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Jose Bustani

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June 5, 2005 | From Associated Press
President Bush's nominee to be U.S. ambassador to the United Nations flew to Europe in 2002 to confront the leader of a global arms-control agency and demand he resign, then orchestrated the leader's firing in a move that a U.N. tribunal has since judged unlawful, according to officials involved. John R. Bolton, then U.S. undersecretary of state, thought Jose Bustani "had to go," particularly because Bustani was trying to send chemical-weapons inspectors to Baghdad in advance of the U.S.
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NATIONAL
June 5, 2005 | From Associated Press
President Bush's nominee to be U.S. ambassador to the United Nations flew to Europe in 2002 to confront the leader of a global arms-control agency and demand he resign, then orchestrated the leader's firing in a move that a U.N. tribunal has since judged unlawful, according to officials involved. John R. Bolton, then U.S. undersecretary of state, thought Jose Bustani "had to go," particularly because Bustani was trying to send chemical-weapons inspectors to Baghdad in advance of the U.S.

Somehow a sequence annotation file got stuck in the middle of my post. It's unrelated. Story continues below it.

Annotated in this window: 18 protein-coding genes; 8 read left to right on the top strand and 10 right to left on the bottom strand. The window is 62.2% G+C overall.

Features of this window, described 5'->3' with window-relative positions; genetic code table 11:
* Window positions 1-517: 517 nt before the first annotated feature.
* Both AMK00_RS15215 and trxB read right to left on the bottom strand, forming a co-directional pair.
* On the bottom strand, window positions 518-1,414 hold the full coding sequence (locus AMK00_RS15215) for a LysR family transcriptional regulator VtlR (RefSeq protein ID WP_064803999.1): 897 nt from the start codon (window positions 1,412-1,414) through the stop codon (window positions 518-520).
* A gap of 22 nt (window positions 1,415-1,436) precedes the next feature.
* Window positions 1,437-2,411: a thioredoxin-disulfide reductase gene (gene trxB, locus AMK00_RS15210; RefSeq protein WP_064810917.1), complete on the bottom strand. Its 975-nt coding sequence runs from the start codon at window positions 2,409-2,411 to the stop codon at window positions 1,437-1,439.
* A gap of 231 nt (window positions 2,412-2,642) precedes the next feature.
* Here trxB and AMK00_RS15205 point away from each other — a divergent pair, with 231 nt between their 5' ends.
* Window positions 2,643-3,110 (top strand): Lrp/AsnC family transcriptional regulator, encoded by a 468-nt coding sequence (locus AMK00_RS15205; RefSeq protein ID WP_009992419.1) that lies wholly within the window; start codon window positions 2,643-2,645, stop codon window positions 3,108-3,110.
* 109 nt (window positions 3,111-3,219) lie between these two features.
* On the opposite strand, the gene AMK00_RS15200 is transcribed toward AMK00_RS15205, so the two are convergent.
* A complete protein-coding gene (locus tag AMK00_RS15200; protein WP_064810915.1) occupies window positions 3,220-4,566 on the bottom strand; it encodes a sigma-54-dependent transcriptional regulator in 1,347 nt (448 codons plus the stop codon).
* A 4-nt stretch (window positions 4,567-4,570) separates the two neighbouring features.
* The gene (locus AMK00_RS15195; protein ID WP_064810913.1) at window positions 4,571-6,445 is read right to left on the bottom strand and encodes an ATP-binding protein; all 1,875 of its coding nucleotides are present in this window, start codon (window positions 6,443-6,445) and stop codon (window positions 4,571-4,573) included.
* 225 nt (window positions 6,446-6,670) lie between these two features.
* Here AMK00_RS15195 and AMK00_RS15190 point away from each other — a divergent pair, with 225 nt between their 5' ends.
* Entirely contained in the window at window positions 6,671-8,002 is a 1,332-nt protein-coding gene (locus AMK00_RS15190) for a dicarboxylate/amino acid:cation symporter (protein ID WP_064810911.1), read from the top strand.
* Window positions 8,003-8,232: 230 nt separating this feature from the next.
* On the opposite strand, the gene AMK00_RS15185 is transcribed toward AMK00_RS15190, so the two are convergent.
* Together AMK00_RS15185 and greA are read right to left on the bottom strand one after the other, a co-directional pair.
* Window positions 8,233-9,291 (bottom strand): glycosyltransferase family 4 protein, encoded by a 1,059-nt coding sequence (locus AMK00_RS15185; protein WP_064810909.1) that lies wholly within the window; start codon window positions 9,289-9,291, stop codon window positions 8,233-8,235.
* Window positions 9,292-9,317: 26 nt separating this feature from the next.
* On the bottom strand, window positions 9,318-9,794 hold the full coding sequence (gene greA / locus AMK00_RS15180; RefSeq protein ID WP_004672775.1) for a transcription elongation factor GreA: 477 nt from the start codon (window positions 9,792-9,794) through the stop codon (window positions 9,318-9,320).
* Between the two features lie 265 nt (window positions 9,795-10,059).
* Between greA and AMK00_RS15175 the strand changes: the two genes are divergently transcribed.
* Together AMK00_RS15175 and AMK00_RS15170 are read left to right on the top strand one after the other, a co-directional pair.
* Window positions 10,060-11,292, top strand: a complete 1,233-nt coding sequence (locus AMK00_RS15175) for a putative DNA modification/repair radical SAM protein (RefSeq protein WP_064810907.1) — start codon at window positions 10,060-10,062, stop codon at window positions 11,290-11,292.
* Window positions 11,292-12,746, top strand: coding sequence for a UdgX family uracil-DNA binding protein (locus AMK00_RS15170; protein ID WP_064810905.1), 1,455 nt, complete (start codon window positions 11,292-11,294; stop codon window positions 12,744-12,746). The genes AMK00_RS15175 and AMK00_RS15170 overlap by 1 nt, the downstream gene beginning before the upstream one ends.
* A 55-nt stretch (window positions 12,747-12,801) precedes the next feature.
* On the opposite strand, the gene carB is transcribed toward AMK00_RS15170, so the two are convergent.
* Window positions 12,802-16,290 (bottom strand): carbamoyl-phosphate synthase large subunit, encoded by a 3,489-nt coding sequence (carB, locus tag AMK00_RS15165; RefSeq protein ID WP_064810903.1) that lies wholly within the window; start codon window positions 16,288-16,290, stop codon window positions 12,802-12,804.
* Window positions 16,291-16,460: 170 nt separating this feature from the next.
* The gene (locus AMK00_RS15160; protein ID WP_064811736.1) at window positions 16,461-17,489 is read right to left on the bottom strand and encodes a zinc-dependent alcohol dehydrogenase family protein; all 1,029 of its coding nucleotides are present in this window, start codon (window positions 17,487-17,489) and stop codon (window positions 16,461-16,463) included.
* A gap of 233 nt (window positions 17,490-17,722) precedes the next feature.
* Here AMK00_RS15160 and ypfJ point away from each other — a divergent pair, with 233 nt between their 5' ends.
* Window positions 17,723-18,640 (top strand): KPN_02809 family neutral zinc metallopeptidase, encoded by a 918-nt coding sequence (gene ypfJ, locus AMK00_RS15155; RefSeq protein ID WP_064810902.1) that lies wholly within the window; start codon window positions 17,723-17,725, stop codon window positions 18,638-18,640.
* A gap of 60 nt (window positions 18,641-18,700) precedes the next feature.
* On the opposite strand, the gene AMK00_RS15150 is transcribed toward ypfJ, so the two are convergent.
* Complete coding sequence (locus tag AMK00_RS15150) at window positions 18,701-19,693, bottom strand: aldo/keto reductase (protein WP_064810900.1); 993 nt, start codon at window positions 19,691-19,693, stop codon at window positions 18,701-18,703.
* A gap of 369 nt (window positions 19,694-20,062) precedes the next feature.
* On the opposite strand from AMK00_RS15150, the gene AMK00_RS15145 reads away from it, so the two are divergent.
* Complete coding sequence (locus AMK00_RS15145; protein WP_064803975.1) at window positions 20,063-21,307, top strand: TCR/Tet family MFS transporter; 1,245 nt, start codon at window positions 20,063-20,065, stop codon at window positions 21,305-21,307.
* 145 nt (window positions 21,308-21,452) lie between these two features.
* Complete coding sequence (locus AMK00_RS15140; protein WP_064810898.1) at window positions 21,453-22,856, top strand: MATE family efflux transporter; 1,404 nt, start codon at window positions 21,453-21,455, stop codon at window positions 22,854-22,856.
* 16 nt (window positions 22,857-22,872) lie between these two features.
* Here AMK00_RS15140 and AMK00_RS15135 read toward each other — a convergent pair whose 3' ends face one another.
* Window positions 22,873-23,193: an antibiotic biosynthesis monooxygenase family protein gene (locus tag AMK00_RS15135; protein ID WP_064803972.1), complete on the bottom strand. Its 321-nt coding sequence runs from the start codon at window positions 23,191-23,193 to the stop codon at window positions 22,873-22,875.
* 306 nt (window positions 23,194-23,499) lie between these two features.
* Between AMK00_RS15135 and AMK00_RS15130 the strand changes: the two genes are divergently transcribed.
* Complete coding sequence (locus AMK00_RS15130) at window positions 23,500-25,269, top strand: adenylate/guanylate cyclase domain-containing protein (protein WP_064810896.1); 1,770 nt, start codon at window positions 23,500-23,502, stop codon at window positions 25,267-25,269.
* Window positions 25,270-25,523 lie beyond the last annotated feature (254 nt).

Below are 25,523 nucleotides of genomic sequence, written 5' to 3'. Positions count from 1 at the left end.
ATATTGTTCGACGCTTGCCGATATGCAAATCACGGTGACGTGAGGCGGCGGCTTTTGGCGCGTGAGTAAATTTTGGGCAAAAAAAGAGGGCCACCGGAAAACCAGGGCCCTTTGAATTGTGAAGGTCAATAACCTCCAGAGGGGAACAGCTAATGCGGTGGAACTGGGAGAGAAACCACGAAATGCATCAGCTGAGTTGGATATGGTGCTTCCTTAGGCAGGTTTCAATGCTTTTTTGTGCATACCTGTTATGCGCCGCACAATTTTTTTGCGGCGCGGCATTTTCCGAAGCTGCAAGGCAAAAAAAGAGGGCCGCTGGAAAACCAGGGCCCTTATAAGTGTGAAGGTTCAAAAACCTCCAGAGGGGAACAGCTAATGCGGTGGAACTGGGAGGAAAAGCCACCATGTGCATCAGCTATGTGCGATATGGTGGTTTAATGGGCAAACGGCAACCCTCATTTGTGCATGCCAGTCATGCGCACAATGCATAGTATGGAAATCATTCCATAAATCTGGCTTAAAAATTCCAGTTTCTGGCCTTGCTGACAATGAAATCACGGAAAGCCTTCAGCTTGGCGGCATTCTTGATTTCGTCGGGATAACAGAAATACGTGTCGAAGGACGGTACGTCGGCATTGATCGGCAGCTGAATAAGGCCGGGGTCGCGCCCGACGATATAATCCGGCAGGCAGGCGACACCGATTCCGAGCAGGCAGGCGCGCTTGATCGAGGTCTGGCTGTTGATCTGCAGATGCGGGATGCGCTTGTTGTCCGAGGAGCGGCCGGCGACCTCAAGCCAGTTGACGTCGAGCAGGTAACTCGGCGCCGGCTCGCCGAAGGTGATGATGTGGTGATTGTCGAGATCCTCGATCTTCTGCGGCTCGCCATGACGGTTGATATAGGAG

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NEWS
March 21, 2002 | From Times Wire Reports
The head of the global body that monitors chemical weapons stocks rejected a U.S. demand that he quit and accused Washington of threatening his group's independence. Jose Bustani, director of the Organization for the Prohibition of Chemical Weapons, which is based in The Hague, said the U.S. had never approached him with complaints but had circulated them to other nations in a bid to oust him.
NEWS
April 23, 2002 | From Times Wire Reports
The head of a global chemical weapons control body was ousted by a U.S.-sponsored vote provoked by a rift over his diplomatic overtures to secure Iraq's compliance on arms inspection. The Organization for the Prohibition of Chemical Weapons, which has 145 member states, voted to remove Brazilian Director General Jose Bustani at a meeting in The Hague after the U.S. forced a vote. Bustani had urged Iraq to join the OPCW.
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